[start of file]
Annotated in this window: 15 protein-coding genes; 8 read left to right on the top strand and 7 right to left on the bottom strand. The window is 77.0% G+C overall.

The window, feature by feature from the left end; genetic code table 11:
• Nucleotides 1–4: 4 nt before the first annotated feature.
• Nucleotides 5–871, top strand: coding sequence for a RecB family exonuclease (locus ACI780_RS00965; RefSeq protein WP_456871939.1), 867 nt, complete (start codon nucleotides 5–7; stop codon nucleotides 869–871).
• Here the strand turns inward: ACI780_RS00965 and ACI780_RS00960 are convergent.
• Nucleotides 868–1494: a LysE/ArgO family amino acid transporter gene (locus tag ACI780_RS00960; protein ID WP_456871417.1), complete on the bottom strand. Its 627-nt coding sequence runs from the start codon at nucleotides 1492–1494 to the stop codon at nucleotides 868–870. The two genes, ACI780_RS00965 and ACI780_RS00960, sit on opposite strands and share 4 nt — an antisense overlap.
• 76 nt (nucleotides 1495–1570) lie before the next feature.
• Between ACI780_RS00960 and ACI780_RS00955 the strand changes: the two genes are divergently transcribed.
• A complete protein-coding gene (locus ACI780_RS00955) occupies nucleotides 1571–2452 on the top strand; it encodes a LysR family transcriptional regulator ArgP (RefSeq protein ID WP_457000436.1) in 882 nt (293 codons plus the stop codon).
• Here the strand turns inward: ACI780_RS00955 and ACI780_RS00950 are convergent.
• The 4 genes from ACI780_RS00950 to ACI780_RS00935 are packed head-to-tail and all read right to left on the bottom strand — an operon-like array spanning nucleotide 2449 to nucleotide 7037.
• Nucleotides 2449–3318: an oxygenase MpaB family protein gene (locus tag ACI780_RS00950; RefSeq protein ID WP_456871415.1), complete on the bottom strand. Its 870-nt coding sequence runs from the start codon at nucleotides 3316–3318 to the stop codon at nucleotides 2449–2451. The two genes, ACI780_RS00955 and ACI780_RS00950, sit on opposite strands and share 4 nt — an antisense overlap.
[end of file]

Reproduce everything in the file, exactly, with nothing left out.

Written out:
Annotated in this window: 15 protein-coding genes; 8 read left to right on the top strand and 7 right to left on the bottom strand. The window is 77.0% G+C overall.

The window, feature by feature from the left end; genetic code table 11:
• Nucleotides 1–4: 4 nt before the first annotated feature.
• Nucleotides 5–871, top strand: coding sequence for a RecB family exonuclease (locus ACI780_RS00965; RefSeq protein WP_456871939.1), 867 nt, complete (start codon nucleotides 5–7; stop codon nucleotides 869–871).
• Here the strand turns inward: ACI780_RS00965 and ACI780_RS00960 are convergent.
• Nucleotides 868–1494: a LysE/ArgO family amino acid transporter gene (locus tag ACI780_RS00960; protein ID WP_456871417.1), complete on the bottom strand. Its 627-nt coding sequence runs from the start codon at nucleotides 1492–1494 to the stop codon at nucleotides 868–870. The two genes, ACI780_RS00965 and ACI780_RS00960, sit on opposite strands and share 4 nt — an antisense overlap.
• 76 nt (nucleotides 1495–1570) lie before the next feature.
• Between ACI780_RS00960 and ACI780_RS00955 the strand changes: the two genes are divergently transcribed.
• A complete protein-coding gene (locus ACI780_RS00955) occupies nucleotides 1571–2452 on the top strand; it encodes a LysR family transcriptional regulator ArgP (RefSeq protein ID WP_457000436.1) in 882 nt (293 codons plus the stop codon).
• Here the strand turns inward: ACI780_RS00955 and ACI780_RS00950 are convergent.
• The 4 genes from ACI780_RS00950 to ACI780_RS00935 are packed head-to-tail and all read right to left on the bottom strand — an operon-like array spanning nucleotide 2449 to nucleotide 7037.
• Nucleotides 2449–3318: an oxygenase MpaB family protein gene (locus tag ACI780_RS00950; RefSeq protein ID WP_456871415.1), complete on the bottom strand. Its 870-nt coding sequence runs from the start codon at nucleotides 3316–3318 to the stop codon at nucleotides 2449–2451. The two genes, ACI780_RS00955 and ACI780_RS00950, sit on opposite strands and share 4 nt — an antisense overlap.